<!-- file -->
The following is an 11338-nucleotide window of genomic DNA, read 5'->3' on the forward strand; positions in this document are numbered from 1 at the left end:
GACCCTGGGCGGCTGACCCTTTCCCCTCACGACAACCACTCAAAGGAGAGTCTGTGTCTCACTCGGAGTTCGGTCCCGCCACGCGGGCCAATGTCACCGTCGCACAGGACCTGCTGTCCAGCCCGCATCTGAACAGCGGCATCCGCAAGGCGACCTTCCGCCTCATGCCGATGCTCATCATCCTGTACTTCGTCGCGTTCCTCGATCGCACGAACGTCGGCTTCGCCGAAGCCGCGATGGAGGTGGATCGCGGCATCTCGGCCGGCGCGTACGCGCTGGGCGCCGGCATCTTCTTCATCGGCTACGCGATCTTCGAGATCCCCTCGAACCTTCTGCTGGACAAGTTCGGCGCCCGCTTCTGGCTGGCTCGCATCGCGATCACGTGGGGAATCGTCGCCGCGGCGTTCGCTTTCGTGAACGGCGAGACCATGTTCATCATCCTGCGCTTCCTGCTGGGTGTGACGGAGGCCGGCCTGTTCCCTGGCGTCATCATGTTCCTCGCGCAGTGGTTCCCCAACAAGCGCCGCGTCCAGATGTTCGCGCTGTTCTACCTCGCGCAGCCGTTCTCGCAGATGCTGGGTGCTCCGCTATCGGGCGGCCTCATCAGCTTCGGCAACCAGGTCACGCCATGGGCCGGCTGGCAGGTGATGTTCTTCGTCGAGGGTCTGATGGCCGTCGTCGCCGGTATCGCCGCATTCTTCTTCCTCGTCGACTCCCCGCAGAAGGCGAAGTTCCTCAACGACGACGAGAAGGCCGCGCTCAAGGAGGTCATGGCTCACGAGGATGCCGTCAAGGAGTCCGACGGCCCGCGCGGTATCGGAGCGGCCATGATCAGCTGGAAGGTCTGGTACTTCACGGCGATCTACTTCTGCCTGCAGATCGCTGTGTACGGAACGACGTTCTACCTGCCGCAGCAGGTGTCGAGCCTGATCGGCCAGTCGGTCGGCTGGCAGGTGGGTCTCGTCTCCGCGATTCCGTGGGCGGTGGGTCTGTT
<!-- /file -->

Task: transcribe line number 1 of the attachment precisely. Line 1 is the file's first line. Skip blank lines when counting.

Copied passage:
The following is an 11338-nucleotide window of genomic DNA, read 5'->3' on the forward strand; positions in this document are numbered from 1 at the left end: